Dr. Jeremy Paikin could tell something was wrong with his lifelong friend Richard Taylor and wanted to help.
“I literally begged Rich to tell me what happened,” Paikin said in court on Monday, recalling an emotional conversation from 2017.
He asked Taylor to tell him the truth. Paikin, a cardiologist, has known “Rich” and his younger brother Chris Taylor since they were growing up in Dundas. He offered to talk to people on Taylor’s behalf, help him find a lawyer, help him pay off his debts. But Taylor declines.
Paikin testified that he loaned his friend between $18,000 and $20,000 over the months to help him start a carpentry business that used salvaged barn wood.
The moment the fire broke out in the bedroom of Taylor’s childhood home at 8 Greening Crt. early on July 9, 2018, Paikin and Taylor’s friendship had been “severed”. It wasn’t that Taylor didn’t repay Paikin, it was that his friend wasn’t transparent, Paikin said.
After the fire, Taylor texted Paikin and he went with the brothers to the police station. Paikin says Chris Taylor is still one of his best friends and went with the brothers for help – but he also told police about his loans to Rich Taylor.
Taylor is on trial for two counts of first-degree murder in the deaths of his mother and stepfather. He pleaded not guilty to killing Carla and Alan Rutherford. The Crown argued that the arson killings were financially motivated, as Taylor’s finances were in dire straits.
Paikin said he started lending his friend money after a dinner they had together on Dec. 1, 2016, at which Taylor said he was unhappy with his job as a teacher. He had a talent for woodworking and wanted to start a side business. Paikin offered to help. Over the next few months, he lent Taylor money – bank statements show six loans between $2,000 and $4,000 throughout 2017, but the court heard the file was incomplete because he was not did not include cash loans or loans from 2016.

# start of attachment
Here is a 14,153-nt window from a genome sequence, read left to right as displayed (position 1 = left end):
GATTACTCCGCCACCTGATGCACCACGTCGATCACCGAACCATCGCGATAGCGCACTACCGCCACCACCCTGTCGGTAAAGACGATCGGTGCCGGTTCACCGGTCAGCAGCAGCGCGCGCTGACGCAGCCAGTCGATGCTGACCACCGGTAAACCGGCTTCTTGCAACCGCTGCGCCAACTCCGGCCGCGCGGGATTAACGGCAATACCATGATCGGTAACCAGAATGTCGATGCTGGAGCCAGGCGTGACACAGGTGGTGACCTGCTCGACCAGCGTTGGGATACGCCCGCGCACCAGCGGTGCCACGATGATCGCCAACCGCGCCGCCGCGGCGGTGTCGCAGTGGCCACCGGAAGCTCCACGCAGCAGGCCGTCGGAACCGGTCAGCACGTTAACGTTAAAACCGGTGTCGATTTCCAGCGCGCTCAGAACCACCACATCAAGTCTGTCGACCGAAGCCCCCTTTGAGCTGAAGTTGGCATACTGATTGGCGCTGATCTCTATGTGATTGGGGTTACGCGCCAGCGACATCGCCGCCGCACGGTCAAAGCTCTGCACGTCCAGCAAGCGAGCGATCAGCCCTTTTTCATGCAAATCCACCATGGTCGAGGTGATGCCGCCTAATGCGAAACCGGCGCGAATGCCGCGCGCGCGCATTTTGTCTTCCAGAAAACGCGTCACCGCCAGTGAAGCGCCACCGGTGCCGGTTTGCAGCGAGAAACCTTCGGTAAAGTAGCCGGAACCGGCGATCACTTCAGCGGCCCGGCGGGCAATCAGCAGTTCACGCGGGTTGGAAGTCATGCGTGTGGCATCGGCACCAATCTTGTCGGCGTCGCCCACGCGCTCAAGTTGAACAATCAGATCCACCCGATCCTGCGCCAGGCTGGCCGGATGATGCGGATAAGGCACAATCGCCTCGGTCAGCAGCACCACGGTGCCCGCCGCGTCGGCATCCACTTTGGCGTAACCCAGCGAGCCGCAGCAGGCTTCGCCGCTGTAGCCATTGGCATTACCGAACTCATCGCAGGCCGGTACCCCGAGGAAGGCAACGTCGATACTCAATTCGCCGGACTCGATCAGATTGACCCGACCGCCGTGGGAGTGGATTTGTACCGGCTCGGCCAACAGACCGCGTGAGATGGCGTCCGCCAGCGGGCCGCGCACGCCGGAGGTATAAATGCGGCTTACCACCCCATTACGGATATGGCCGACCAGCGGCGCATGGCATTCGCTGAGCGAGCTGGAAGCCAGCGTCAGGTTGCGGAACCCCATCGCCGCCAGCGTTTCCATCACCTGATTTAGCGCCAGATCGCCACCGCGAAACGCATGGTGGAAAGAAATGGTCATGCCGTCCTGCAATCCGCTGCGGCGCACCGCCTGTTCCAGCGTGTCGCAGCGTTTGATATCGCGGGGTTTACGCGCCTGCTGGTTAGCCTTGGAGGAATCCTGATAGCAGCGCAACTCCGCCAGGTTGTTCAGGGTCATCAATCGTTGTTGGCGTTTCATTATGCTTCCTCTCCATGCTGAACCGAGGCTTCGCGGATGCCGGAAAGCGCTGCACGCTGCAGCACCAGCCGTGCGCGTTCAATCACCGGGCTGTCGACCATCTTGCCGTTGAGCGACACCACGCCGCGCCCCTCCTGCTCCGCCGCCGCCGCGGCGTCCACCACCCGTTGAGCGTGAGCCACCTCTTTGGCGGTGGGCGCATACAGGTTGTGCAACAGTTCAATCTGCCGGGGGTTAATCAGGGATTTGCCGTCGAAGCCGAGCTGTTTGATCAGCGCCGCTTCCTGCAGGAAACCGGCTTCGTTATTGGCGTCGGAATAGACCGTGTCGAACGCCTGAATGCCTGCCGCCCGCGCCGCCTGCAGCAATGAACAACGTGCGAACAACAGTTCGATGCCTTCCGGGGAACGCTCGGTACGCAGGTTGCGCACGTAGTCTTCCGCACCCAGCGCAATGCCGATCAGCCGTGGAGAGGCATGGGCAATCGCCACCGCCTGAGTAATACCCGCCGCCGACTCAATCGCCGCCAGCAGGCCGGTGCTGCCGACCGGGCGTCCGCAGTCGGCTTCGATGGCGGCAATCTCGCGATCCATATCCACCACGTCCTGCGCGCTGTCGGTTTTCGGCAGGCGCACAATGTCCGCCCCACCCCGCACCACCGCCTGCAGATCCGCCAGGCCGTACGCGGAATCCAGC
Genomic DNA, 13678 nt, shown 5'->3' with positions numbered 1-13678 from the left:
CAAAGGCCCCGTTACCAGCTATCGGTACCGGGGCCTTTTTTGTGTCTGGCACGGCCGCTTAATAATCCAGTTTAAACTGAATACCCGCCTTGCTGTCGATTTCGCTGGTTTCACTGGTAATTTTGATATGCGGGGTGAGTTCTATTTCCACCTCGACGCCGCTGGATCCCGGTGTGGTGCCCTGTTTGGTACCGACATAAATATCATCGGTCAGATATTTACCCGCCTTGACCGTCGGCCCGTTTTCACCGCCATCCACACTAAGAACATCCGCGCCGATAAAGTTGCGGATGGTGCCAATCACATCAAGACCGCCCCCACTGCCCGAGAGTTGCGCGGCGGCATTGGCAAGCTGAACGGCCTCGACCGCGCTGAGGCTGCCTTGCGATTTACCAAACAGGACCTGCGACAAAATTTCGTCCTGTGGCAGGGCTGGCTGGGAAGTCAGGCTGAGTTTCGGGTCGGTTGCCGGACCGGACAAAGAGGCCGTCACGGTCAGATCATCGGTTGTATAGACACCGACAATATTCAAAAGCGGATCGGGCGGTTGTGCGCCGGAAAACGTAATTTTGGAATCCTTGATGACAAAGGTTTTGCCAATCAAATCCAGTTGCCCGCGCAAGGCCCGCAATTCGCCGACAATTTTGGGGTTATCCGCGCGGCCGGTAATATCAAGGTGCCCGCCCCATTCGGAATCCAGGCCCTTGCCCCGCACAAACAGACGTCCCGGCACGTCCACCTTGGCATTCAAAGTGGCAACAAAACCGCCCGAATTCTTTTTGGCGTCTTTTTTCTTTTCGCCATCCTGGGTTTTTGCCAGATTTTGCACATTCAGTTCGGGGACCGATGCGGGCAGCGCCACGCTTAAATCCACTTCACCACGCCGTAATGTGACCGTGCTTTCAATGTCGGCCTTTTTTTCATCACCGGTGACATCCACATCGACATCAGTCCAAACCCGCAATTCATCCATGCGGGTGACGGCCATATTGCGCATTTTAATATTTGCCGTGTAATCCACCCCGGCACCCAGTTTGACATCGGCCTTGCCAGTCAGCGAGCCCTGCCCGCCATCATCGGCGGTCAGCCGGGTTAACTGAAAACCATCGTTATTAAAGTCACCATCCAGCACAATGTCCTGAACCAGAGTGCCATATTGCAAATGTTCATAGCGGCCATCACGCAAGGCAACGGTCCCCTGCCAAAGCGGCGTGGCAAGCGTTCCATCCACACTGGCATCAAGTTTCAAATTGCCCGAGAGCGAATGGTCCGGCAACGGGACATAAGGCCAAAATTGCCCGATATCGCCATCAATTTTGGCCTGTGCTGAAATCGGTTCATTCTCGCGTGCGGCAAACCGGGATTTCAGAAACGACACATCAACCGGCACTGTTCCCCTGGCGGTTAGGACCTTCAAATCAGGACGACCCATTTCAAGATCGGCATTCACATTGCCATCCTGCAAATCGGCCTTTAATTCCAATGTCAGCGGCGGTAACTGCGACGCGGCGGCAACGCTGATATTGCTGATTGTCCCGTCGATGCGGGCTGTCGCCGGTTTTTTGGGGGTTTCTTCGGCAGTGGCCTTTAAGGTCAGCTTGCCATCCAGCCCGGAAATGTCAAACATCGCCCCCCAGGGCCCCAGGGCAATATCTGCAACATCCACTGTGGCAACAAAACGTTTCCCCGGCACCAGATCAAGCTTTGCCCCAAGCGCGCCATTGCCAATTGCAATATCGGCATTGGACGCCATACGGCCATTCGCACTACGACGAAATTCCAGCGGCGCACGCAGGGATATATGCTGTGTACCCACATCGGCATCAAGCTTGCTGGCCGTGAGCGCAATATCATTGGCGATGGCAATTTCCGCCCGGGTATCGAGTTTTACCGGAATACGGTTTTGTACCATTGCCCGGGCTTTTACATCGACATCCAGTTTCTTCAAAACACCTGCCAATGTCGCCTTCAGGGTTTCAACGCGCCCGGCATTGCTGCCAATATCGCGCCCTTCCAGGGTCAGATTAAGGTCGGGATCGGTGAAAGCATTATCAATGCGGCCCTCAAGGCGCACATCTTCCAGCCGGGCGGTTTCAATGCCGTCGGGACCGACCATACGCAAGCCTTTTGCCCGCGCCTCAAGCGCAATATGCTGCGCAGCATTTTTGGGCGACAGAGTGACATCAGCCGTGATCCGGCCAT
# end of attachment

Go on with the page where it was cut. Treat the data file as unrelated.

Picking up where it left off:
Paikin said he didn’t question anything at first. But over time, he grew concerned about a lack of communication about what was going on with the company. When Paikin confronted Taylor on the phone about it, Taylor cried, he told the court.
The straw that broke the camel’s back came when Taylor called to say his van had been stolen from his driveway. He asked Paikin for a loan, saying his bank accounts were frozen because his wallet was in the van. Paikin loaned him $3,500 but told Taylor he wanted the money back within 48 hours. When that didn’t happen, Taylor told her there was a fraud investigation and her accounts were still frozen. Paikin offered to help him, vouch for him at the bank, hire a lawyer, but Taylor refused.
This culminated in a meeting at a Starbucks where Paikin said he again begged his friend to tell him what was really going on.
“I’ve been beaten and bullied for one reason or another all my life, it’s something I have to figure out on my own,” Paikin recalled.
After that conversation, Taylor refunded the $3,500 for the van. But he and Paikin stopped talking for months. They briefly texted once.
“I’ve wanted to call you almost every day,” Taylor wrote to Paikin. But he was “angry, hurt and embarrassed by the situation”.
Paikin was bowled over by the message; Why was Taylor angry and hurt? He was the one who lent Taylor the money in good faith, he replied.
Taylor replied, “I’ll give you every penny and the profits too.”
The next messages between them were Taylor telling Paikin about the fire.
On Monday, the trial also heard from forensic officers who documented fire and blood damage to the entire scene.
The court has already heard that after the fire started, Alan jumped out of the bedroom window and then ran back into the house to try to save his wife and their dogs. He was unable to reach Carla through the flames, but his “movements are documented in blood”, Crown aide Mark Dean said.
There were seven blood samples taken at 8 Greening Crt., including from the back patio door, another back door where the window was smashed but the door was locked, the door between the kitchen and a landing, a door kitchen cupboard, a phone found on the floor near the patio door, a wooden stick at the patio door, and a chain on a side door.
All of those swabs were found to match Alan Rutherford’s DNA.
sergeant. Massimo Giuliani, who was part of the Hamilton Police Forensic Branch in July 2018, presented the jury with photographs documenting the blood and horrific fire damage that completely scorched the roof of Rutherford’s bedroom. Aerial photos only show the box spring wires on the left. He also photographed the Rutherfords’ next-door neighbor’s porch where Alan went to get help: bloodstains, a flashlight and a glass of water.
During cross-examination, Taylor’s attorney, Jennifer Penman, suggested that the police photographed everything as it appeared when they arrived. Giuliani accepted. Penman gestured to an open basement window, just below the Rutherfords’ bedroom window. Giuliani agreed that was how he found the scene after the fire.
The trial continues on Tuesday.